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Scientists find genetic architecture behind TS and OCD

Medical Daily

Both obsessive-compulsive disorder (OCD) and Tourette syndrome (TS) are psychiatric disorders that often get in the way of people’s daily lives — whether it’s repetitive, obsessive thoughts (OCD) or uncontrollable movement (TS) — and scientists have long found it challenging to identify which genes increase the risk of developing either.

Now, researchers at Massachusetts General Hospital and the University of Chicago are the first to directly confirm that both disorders are highly heritable, and that there are clear genetic differences between the two. “Both [Tourette syndrome] and OCD appear to have a genetic architecture of many different genes – perhaps hundreds in each person – acting in concert to cause disease,” Dr. Jeremiah Scharf, lead author of the study, said in a press release. They found that OCD heritability seems to be concentrated in certain chromosomes, such as chromosome 15 in particular. Tourette syndrome, on the other hand, is spread across many chromosomes.

OCD is the fourth most common psychiatric illness, and in severe cases can disrupt a person’s normal activities. It’s characterized by obsessive, uncontrollable thoughts that lead to compulsive actions such as washing hands constantly, counting to a certain number, or an extreme need to keep things in order. TS, meanwhile, is a chronic neurological disorder involving ‘tics,’ which are repetitive and involuntary movements or vocalizations — simple tics include eye blinking, facial grimacing, or shoulder shrugging; more complex tics are often a combination of all of these. Vocal tics include sniffing, throat-clearing, and grunting.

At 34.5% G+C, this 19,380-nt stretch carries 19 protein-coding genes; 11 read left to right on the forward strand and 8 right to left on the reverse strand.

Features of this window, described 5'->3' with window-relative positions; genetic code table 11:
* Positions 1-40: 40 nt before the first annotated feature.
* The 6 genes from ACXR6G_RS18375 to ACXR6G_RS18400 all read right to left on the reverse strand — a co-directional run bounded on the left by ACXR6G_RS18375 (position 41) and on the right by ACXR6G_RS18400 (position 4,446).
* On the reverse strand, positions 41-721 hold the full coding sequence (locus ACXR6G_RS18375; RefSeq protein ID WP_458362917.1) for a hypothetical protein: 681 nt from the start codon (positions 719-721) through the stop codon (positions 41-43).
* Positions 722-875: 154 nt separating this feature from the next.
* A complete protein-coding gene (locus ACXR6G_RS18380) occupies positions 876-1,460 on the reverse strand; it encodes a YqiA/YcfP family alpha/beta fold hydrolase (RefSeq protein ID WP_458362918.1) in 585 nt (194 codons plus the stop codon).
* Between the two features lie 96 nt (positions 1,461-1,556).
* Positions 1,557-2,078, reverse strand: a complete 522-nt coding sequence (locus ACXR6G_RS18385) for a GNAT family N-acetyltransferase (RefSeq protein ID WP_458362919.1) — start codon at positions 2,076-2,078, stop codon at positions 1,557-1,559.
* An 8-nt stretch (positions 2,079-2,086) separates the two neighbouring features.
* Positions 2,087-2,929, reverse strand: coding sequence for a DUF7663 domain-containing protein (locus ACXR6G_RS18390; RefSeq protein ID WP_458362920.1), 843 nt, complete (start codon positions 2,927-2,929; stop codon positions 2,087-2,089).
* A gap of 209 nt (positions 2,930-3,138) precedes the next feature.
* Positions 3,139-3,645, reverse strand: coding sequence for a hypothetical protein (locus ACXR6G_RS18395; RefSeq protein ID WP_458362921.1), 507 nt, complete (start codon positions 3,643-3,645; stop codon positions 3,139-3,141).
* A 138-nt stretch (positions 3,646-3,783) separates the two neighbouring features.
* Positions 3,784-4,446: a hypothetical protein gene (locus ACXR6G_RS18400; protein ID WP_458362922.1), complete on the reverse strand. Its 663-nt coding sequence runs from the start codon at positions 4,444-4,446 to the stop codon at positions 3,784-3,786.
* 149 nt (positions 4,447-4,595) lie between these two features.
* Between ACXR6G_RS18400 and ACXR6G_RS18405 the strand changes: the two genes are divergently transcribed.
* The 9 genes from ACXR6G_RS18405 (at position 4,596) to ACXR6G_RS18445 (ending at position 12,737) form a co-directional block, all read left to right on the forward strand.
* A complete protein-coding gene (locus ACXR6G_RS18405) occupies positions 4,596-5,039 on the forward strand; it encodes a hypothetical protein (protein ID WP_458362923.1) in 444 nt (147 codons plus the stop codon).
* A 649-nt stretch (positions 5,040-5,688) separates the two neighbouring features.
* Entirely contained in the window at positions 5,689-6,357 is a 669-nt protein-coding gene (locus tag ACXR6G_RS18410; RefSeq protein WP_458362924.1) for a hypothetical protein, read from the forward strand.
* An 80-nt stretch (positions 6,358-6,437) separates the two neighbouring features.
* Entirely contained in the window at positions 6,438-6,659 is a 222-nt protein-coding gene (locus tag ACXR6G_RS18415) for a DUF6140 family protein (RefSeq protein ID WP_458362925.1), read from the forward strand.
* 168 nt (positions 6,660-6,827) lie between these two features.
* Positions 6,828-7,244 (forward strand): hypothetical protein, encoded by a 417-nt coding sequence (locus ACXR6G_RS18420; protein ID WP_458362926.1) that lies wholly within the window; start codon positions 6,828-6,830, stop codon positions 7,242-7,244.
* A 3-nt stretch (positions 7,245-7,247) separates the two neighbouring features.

To the researchers tackling the project, “[t]rying to find a single causative gene for diseases with a complex genetic background is like looking for the proverbial needle in the haystack,” Lea Davis of the University of Chicago, an author of the study, said in the press release. In their approach, which is called genome-wide association studies (GWAS), they tested “the whole haystack” in order to figure out where the needles may be.

"Despite the fact that we confirm there is shared genetic liability between these two disorders, we also show there are notable differences in the types of genetic variants that contribute to risk,” Nancy Cox of the University of Chicago said in the press release. “TS appears to derive about 20 percent of genetic susceptibility from rare variants, while OCD appears to derive all of its susceptibility from variants that are quite common, which is something that has not been seen before."

The study, which was an international collaboration between the Tourette Syndrome Association International Consortium for Genetics and the International OCD Foundation Genetics Collaboration, representing 43 institutions from 12 different countries, is a step in furthering research about the affected genes, and how gene expression affects the development of OCD and TS. Farther down the road, scientists hope to discover the exact biological pathways that these disorders disrupt, which may have therapeutic benefits to OCD and TS patients.

"People need to know that TS is involuntary. We don't need pity, but some will always need help, support and understanding"

 
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